The gospel tells us that “being” (identity) comes before “doing” (obedience). This lack of understanding our gospel identity oftentimes results in either legalistic pride or frustrating guilt. At times, we may view the gospel simply as the information a lost person needs in order to be saved. We see it as the entry requirements for the Christian life. Instead, the gospel is not just the entry ramp that gets us on the “Christian highway,” but the gospel is an intricate freeway system that spans from coast to coast. The gospel is meant to be explored and enjoyed—similar to a cross-country excursion.
Listen to how Paul describes the impact of the gospel in Colossians 1:5-6: “Of this you have heard before in the word of the truth, the gospel, which has come to you, as indeed in the whole world it is bearing fruit and increasing—as it also does among you, since the day you heard it and understood the grace of God in truth.” Paul wrote to those who were already Christians and reminded them that the gospel was bearing fruit and growing in their lives. We need to be saturated in the gospel so that we can overwhelm the temptations of this world with the glory and majesty of Christ.
A gospel-centered believer understands that who we are in Christ (identity) must come before what we do for Christ (obedience). The Bible addresses both issues. The Bible tells us who we are in Christ and what God has done for us (the gospel indicatives); and it also tells us how to obey with holy lives (moral imperatives). What happens if you’re told to obey, but you’re not given the basis or foundation for why and how you can obey based upon your identity in Christ? It can lead to inflated pride on one hand and deflated guilt on the other. You can become puffed up in thinking you can meet God’s standard in your own strength or you shrivel in despair thinking you can never please God. We can begin to think all that God is after is behavior modification and that living the life of faith is about keeping lists and obeying rules without any connection to our dynamic relationship with Christ. Jesus wants us to obey Him because we WANT to not because we HAVE to.
The gospel tells us that God accepts us on the basis of Christ’s righteousness and that on our best days when we are living wonderfully holy lives and on our worst days when we are struggling with sin, He does not love us any more or any less based upon our performance. On those days when you’re arguing with your spouse, speeding in traffic, and getting frustrated with your yappy dog, God does not love you less. Or on those days when you’re hitting on all spiritual cylinders by having your Quiet Time, serving at a soup kitchen, and witnessing to your neighbor, He does not love you more. He loves us constantly and permanently based upon Christ’s performance and His finished work on the cross. When we trusted Christ for salvation, all of our sins were credited to Him and all of His perfect righteousness or perfect record of obedience was credited to us. Based upon what Christ alone has done, God the Father can now declare us not guilty and we are permanently adopted into His family as a dearly loved child.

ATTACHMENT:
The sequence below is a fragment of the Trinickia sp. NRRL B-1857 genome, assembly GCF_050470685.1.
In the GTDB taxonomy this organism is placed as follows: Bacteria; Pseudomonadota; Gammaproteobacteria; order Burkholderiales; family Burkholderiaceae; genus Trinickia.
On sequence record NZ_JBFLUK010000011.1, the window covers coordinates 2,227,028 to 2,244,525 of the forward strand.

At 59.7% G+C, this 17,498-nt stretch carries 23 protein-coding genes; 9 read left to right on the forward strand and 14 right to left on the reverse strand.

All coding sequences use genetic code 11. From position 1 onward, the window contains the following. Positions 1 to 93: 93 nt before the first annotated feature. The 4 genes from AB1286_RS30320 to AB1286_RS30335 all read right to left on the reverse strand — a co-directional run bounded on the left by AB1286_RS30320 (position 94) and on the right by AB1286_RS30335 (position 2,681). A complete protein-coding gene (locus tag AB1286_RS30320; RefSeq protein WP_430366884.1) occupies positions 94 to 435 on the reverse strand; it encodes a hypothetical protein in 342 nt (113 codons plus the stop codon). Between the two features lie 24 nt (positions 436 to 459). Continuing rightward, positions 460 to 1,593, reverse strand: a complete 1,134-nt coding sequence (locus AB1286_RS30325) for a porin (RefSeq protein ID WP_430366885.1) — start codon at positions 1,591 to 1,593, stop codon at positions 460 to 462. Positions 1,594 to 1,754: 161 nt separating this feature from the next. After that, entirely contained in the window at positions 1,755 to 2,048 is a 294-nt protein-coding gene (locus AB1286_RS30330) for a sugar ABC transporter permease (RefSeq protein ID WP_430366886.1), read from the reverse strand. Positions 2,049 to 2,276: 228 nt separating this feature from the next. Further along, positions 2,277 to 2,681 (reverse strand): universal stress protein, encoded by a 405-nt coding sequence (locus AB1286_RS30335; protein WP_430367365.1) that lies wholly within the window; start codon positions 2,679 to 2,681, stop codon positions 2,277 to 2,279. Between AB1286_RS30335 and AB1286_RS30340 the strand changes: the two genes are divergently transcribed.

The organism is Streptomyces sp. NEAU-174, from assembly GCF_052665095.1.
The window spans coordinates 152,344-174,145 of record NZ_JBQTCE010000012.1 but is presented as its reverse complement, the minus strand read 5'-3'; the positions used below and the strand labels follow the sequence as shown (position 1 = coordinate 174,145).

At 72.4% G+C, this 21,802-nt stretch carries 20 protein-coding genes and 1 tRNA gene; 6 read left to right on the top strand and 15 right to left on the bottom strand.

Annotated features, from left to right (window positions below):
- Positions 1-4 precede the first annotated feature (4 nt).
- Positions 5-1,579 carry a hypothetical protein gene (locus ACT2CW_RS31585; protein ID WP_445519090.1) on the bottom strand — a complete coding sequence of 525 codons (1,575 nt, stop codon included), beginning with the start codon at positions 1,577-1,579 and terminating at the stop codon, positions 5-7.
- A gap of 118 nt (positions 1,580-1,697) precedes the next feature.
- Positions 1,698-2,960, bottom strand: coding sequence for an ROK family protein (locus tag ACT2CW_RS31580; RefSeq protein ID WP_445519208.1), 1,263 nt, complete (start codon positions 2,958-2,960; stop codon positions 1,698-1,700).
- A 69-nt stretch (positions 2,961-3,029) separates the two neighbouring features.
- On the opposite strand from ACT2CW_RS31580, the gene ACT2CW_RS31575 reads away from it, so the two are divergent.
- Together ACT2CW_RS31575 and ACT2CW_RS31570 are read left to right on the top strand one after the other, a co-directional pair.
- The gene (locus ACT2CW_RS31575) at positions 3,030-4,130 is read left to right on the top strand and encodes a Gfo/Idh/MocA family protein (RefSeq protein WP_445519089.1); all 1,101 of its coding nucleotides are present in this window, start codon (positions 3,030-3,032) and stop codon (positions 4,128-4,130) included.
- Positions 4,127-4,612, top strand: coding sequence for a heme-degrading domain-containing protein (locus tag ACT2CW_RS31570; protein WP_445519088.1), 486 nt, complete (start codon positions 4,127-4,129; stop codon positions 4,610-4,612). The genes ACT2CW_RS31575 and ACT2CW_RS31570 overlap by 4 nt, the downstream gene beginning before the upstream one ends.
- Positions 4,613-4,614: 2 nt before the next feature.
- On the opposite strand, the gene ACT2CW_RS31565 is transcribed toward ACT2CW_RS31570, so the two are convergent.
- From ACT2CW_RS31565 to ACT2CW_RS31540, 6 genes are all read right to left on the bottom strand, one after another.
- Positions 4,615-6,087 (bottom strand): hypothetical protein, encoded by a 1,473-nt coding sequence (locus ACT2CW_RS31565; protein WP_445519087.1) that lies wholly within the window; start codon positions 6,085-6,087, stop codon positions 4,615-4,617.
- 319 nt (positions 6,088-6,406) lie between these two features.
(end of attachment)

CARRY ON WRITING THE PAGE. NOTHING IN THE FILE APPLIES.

Many Christians struggle with assurance of their salvation. They often wonder if God loves them less when they are struggling with sin and that He must love them more when they are living the “victorious Christian life.” Evangelicalism has been plagued by an overwhelming confusion between justification and sanctification as the ground of our assurance, position, and acceptance in Christ. We must clearly understand how our assurance of salvation is rooted in what God alone has done for us in Christ through the power of the Spirit. In other words, our foundation for acceptance by God lies in the imputed righteousness of Christ given to us through justification; not in examining how well we are growing in holiness through progressive sanctification as the grounds for our acceptance.
Understanding your position in Christ (identity) will grant you more assurance because you become increasingly aware of God’s riches of grace, which will give you a longer lasting motivation to keep growing. You position becomes more important than you progress because it forces you to look outside of yourself to the finished work of Christ and what the Tri-Une God has sovereignly accomplished on your behalf. In response to this amazing grace, you then joyfully live a life of worship pursing holiness out of gratitude to Him instead being motivated to prove you worth to Him through your obedience. In other words, “being” comes before “doing.”
Our assurance of salvation is rooted in our gospel identity. In essence, the gospel calls you to be who you are! You are God’s chosen child who has been given the imputed righteousness of Christ and you stand accepted solely by His grace alone. Your acceptance and identity does not come in your performance or rigorous attempts to earn God’s love. Instead, your identity comes in your union with Christ as a chosen, justified, adopted child of the Father. Rest securely in your gospel identity and remind yourself daily that “being” comes before “doing.”